Despite Prediction, Viagra Hasn’t Stemmed Trade in Threatened Wildlife

Publication: National Geographic News   Date: May 31, 2001   View Article

When the male potency drug Viagra came on the market in 1998, conservationists and animal protection groups were hopeful it would produce an unintended side effect: an end to world demand for animal parts—often from endangered species —used as aphrodisiacs.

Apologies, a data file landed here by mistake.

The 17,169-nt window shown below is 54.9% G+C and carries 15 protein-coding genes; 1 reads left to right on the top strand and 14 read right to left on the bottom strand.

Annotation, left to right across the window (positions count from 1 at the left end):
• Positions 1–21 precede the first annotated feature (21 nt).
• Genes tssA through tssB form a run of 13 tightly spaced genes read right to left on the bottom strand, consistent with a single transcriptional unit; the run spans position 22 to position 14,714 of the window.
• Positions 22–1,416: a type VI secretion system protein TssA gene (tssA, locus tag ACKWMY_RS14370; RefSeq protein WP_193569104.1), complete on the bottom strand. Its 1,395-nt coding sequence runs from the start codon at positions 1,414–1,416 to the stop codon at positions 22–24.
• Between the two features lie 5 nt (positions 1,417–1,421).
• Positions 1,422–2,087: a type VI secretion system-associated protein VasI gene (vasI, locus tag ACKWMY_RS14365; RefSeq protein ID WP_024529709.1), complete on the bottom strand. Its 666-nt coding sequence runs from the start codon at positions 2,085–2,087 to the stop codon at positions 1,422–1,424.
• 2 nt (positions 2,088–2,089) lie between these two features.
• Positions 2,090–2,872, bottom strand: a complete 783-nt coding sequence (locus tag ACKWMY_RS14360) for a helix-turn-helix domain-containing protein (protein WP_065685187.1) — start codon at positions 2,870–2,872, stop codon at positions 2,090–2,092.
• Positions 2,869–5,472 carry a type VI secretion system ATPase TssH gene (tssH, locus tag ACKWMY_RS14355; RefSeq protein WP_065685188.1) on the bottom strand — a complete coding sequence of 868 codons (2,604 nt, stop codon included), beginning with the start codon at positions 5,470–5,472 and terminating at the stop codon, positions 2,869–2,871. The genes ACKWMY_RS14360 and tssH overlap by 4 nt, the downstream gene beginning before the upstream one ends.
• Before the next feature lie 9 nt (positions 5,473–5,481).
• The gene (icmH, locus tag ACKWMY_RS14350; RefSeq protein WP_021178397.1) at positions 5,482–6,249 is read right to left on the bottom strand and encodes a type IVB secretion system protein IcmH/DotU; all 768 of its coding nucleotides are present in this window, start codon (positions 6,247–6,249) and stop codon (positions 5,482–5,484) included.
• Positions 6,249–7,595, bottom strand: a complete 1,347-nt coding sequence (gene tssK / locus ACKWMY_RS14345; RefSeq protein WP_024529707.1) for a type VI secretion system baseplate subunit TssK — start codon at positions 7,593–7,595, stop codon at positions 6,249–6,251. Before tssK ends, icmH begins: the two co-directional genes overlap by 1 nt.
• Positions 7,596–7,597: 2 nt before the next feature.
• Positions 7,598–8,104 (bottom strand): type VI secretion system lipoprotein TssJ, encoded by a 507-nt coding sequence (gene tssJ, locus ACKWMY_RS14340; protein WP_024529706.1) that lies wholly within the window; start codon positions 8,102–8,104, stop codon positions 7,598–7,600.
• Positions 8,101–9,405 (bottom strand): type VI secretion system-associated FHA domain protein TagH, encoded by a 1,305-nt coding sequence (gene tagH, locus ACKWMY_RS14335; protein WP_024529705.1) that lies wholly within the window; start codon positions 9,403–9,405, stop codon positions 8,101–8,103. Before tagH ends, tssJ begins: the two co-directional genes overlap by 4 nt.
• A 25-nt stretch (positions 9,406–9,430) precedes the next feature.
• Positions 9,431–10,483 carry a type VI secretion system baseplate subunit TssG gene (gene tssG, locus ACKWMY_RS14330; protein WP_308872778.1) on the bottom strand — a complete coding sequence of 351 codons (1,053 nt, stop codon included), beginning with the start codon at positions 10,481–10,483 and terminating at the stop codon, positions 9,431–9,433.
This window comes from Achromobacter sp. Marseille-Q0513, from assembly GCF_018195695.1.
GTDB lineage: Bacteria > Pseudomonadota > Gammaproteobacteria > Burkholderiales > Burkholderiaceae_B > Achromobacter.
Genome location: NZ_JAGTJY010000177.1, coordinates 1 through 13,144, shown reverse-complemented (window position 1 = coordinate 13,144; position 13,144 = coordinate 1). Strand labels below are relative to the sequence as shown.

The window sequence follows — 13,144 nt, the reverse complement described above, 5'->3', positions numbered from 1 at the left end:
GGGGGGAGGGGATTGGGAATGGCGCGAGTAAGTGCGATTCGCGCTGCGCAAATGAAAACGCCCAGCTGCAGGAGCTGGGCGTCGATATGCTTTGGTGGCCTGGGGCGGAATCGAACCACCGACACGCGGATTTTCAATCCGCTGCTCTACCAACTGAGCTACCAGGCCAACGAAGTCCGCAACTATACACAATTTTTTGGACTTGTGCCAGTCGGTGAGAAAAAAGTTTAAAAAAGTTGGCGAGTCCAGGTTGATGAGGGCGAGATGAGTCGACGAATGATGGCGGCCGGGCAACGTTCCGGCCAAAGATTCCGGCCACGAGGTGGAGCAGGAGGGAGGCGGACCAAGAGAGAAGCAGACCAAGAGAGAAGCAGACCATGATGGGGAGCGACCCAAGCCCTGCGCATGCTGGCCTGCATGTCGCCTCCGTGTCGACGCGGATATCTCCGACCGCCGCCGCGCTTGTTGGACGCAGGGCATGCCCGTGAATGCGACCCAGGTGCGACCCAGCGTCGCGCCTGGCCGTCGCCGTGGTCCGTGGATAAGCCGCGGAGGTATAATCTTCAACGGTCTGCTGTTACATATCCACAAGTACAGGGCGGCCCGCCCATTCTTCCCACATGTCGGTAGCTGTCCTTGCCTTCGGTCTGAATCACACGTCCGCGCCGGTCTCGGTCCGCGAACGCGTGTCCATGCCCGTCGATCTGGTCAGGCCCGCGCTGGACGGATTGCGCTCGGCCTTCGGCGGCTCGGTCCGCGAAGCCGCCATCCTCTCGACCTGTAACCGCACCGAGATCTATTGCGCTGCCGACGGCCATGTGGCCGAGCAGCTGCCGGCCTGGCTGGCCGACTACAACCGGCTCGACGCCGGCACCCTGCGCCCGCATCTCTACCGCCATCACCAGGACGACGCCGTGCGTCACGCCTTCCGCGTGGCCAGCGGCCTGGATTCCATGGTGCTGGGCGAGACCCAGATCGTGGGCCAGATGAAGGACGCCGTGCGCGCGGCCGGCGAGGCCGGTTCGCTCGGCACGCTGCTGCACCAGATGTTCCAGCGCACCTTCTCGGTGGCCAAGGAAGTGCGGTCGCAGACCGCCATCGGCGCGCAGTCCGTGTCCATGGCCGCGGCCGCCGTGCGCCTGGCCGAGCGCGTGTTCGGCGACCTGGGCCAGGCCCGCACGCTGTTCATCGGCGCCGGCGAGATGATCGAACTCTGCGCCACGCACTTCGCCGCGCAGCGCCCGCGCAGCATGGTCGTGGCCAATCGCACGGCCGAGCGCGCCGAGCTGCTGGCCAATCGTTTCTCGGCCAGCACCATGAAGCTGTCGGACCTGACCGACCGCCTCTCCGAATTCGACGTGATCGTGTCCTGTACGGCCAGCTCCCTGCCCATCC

In the case of harp seals, which are not endangered, anecdotal evidence has suggested that Viagra may have helped to shrink trade in seal genitals used in traditional medicines to enhance male virility. But conservationists and others caution against overstating the significance of such evidence, saying the link is tenuous.

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